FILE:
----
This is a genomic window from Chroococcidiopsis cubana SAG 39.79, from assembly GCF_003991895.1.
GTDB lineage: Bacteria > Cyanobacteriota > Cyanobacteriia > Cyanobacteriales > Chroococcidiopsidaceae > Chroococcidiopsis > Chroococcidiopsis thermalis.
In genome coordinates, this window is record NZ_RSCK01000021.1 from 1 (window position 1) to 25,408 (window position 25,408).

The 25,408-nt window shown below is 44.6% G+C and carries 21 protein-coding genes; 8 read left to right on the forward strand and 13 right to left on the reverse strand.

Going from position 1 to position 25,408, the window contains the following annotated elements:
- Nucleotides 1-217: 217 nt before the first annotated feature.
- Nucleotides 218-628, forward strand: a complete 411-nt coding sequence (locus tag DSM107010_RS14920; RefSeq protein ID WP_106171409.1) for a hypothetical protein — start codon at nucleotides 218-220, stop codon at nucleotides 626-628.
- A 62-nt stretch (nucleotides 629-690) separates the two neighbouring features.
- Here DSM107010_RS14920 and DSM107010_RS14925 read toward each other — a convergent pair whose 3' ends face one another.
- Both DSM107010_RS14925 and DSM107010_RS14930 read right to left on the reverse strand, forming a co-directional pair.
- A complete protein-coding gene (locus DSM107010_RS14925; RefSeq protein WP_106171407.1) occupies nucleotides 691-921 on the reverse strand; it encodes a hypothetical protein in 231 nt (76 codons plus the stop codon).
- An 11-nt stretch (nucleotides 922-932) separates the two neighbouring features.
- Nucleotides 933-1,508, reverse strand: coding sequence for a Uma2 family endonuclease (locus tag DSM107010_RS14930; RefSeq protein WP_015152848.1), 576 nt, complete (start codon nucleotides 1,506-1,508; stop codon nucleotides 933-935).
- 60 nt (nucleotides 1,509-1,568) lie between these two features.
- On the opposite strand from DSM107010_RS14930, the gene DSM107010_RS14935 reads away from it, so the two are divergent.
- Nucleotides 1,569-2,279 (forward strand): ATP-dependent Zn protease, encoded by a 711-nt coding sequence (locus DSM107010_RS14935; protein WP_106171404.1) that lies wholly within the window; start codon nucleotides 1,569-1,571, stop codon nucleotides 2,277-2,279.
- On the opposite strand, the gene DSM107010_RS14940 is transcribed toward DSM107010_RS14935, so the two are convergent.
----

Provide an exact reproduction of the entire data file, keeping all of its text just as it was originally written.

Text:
This is a genomic window from Chroococcidiopsis cubana SAG 39.79, from assembly GCF_003991895.1.
GTDB lineage: Bacteria > Cyanobacteriota > Cyanobacteriia > Cyanobacteriales > Chroococcidiopsidaceae > Chroococcidiopsis > Chroococcidiopsis thermalis.
In genome coordinates, this window is record NZ_RSCK01000021.1 from 1 (window position 1) to 25,408 (window position 25,408).

The 25,408-nt window shown below is 44.6% G+C and carries 21 protein-coding genes; 8 read left to right on the forward strand and 13 right to left on the reverse strand.

Going from position 1 to position 25,408, the window contains the following annotated elements:
- Nucleotides 1-217: 217 nt before the first annotated feature.
- Nucleotides 218-628, forward strand: a complete 411-nt coding sequence (locus tag DSM107010_RS14920; RefSeq protein ID WP_106171409.1) for a hypothetical protein — start codon at nucleotides 218-220, stop codon at nucleotides 626-628.
- A 62-nt stretch (nucleotides 629-690) separates the two neighbouring features.
- Here DSM107010_RS14920 and DSM107010_RS14925 read toward each other — a convergent pair whose 3' ends face one another.
- Both DSM107010_RS14925 and DSM107010_RS14930 read right to left on the reverse strand, forming a co-directional pair.
- A complete protein-coding gene (locus DSM107010_RS14925; RefSeq protein WP_106171407.1) occupies nucleotides 691-921 on the reverse strand; it encodes a hypothetical protein in 231 nt (76 codons plus the stop codon).
- An 11-nt stretch (nucleotides 922-932) separates the two neighbouring features.
- Nucleotides 933-1,508, reverse strand: coding sequence for a Uma2 family endonuclease (locus tag DSM107010_RS14930; RefSeq protein WP_015152848.1), 576 nt, complete (start codon nucleotides 1,506-1,508; stop codon nucleotides 933-935).
- 60 nt (nucleotides 1,509-1,568) lie between these two features.
- On the opposite strand from DSM107010_RS14930, the gene DSM107010_RS14935 reads away from it, so the two are divergent.
- Nucleotides 1,569-2,279 (forward strand): ATP-dependent Zn protease, encoded by a 711-nt coding sequence (locus DSM107010_RS14935; protein WP_106171404.1) that lies wholly within the window; start codon nucleotides 1,569-1,571, stop codon nucleotides 2,277-2,279.
- On the opposite strand, the gene DSM107010_RS14940 is transcribed toward DSM107010_RS14935, so the two are convergent.